Posted on May 1, 2018
Thanks to advances in technology, it is now possible for pet owners to put their personal information onto a microchip. Names, address and contact telephone numbers are all able to be stored just under the skin of your family pet should he go missing. Veterinarians are able to use a scanner similar to those seen in grocery stores that works on RIFD – radio frequency identification – to obtain your information and contact you if your pet is found.
Microchips are basically sophisticated identity collars and an increasing number of responsible pet owners are choosing to have their pets’ microchipped.
Most statistics reveal that more than 50% of microchipped dogs are returned to their owner, compared to varying figures of between 20-30% of non-microchipped dogs.It’s good news for cat owners too as again substantially more microchipped felines are being returned to their families.
Here we are going to answer some of the most frequently asked questions about microchipping your pet.
In short, no. Microchipping your pet is a simple and quick procedure that doesn’t require any anesthesia. The microchip comes preloaded in a sterilized applicator that is injected into the loose part of skin between your pets’ shoulder blades.
The entire process usually takes less than two minutes and should hurt no more than a routine booster shot.
Are there any side effects to microchipping?
Just like when your pet has a booster shot, the injection site may be a little tender for a day or so and you should avoid stroking your pet there in case it causes them discomfort.
Occasionally there have been reports of microchips ‘migrating’ in the body. This is very rare, and they can be removed in a small procedure if it becomes a problem.
There have been some concerns that microchipping causes cancer in animals. However there is not enough scientific evidence to support this, particularly as many studies on microchipped animals have been done on mice, who do not share the same biological system as dogs or cats.
There are also other studies that suggest that certain genetic lines of animals are naturally more vulnerable to developing cancer in soft tissue after a foreign material has been inserted into the skin. Again there is not enough research to be conclusive on this concern.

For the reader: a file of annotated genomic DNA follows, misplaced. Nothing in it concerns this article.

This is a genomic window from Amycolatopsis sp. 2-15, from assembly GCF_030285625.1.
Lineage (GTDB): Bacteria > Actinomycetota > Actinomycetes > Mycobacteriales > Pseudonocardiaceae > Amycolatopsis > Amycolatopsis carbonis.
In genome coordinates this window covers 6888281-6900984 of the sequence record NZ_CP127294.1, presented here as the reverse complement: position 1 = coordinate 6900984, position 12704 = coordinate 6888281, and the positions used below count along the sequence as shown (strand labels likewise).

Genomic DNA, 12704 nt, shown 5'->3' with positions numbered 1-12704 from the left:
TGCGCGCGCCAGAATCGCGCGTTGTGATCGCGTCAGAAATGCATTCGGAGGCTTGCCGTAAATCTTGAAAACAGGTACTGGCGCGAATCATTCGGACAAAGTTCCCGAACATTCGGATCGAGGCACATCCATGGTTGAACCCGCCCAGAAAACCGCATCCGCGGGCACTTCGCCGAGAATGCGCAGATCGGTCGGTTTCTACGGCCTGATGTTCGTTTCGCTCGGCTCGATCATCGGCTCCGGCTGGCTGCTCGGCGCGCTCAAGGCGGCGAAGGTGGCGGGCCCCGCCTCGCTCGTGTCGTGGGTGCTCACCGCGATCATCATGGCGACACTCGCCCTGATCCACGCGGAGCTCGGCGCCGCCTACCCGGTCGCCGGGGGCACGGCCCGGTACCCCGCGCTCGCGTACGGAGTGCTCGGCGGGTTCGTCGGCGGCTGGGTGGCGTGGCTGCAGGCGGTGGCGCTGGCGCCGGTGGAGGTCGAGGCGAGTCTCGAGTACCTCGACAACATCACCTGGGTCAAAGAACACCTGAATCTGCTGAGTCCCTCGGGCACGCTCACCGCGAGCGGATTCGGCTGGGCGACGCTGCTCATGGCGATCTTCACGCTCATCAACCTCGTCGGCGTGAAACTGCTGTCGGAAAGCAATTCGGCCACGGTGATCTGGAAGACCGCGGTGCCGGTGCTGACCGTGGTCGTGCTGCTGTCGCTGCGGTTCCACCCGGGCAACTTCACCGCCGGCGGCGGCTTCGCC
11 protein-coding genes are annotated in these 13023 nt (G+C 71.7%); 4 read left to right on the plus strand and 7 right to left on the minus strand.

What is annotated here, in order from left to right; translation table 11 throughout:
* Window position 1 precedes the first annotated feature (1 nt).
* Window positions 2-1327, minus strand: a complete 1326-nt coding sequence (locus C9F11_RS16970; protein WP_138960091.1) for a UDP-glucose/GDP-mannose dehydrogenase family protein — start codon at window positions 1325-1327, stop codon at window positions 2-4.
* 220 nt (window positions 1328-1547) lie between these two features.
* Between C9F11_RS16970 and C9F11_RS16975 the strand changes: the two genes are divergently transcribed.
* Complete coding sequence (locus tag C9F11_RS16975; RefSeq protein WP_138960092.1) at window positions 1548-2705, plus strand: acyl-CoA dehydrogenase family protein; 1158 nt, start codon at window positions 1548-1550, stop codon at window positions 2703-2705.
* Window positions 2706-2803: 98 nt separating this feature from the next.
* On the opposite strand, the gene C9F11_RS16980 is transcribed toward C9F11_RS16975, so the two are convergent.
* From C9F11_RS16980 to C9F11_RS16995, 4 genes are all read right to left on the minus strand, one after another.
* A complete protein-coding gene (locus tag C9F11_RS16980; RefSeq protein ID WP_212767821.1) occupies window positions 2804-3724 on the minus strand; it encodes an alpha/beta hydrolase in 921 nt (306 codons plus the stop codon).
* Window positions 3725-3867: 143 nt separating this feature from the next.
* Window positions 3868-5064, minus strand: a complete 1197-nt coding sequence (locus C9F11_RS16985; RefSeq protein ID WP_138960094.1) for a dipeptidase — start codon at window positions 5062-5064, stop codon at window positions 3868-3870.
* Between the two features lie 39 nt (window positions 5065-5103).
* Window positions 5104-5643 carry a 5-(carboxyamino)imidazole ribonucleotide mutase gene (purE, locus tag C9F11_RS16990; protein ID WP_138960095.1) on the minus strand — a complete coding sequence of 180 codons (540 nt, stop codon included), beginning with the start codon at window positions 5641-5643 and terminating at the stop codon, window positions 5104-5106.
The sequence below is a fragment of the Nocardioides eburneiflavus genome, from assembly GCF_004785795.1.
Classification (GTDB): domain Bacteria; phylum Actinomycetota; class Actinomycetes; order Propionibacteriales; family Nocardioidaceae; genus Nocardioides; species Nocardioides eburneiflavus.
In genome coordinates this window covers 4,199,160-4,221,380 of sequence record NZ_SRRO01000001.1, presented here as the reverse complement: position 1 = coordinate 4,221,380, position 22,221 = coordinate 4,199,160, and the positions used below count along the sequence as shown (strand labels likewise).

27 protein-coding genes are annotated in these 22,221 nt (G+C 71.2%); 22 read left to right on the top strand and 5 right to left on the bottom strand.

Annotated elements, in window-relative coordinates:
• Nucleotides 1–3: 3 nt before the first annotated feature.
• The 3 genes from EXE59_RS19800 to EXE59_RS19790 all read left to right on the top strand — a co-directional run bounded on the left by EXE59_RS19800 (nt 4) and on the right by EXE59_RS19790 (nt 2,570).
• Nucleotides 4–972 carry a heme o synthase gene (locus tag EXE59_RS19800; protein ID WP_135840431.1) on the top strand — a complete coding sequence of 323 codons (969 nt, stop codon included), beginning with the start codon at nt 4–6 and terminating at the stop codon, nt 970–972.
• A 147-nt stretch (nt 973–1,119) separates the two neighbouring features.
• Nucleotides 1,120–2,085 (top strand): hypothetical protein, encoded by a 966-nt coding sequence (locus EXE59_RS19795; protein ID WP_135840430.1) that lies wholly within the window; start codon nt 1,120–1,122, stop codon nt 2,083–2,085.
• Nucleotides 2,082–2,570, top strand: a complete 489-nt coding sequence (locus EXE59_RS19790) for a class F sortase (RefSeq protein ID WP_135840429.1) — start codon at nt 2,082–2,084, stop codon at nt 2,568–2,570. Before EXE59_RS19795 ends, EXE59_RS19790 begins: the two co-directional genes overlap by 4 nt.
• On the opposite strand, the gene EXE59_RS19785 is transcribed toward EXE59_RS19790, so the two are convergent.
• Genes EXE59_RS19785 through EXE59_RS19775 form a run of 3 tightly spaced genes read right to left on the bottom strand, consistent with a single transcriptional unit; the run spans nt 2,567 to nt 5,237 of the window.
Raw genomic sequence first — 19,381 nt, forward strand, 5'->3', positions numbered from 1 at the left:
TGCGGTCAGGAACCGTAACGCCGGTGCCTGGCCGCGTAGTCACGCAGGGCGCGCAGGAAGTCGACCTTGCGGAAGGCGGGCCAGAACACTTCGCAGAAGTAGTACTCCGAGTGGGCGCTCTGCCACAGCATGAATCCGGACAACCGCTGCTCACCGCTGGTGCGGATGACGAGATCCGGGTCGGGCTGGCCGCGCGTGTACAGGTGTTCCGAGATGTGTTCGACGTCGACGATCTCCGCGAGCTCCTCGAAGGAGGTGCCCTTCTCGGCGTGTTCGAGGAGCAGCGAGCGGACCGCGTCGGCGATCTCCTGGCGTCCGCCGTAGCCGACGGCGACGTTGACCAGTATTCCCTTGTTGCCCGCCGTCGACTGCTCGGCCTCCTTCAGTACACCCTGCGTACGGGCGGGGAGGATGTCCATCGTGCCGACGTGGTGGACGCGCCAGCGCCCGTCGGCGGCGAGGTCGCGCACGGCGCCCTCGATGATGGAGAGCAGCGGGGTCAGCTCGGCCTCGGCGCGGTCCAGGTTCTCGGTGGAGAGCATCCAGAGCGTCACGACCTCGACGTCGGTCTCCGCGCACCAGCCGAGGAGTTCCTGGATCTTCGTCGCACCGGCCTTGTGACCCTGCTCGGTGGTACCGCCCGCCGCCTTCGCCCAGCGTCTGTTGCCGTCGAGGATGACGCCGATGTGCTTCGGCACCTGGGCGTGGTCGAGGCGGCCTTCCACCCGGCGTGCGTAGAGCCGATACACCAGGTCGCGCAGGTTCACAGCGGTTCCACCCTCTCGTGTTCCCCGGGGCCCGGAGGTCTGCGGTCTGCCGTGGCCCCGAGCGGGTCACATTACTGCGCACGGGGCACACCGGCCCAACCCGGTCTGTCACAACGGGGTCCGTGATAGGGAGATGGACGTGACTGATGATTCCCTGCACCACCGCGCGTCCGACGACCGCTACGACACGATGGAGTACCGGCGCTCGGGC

What we do know is that the known benefits of microchipping currently outweigh the possible risks.
The average cost to have the chip implanted is around $45 and usually includes registration on to a pet recovery database. However many pet associations and charities offer reduced price microchipping for responsible pet owners on a budget. Ask your veterinarian for more details.
If you are adopting from a shelter or purchasing a pup/kitten from a breeder then you will need to check and see if your new pet already has a microchip in place. If so you will need to make sure the chip is up to date with your personal information. If your pet isn’t already microchipped then you should arrange for this to be done as soon as possible.
The microchip itself is made of biocompatible material that should not break down over time, meaning that it should last for the lifetime of your pet.
If you have any concerns or worries about the chip working correctly you can ask your veterinarian to scan and check it at your pet’s routine appointment.
No, absolutely not. Microchipping should not be a replacement for collars and ID tags but merely a backup in case they get come off. After all, it will be far easier for a neighbor to call the number on the tag than take your pet to a veterinarian to have the chip scanned and read.
We hope that this answers any questions that you may have about microchipping, but if you need further advice do not hesitate to speak to your veterinarian.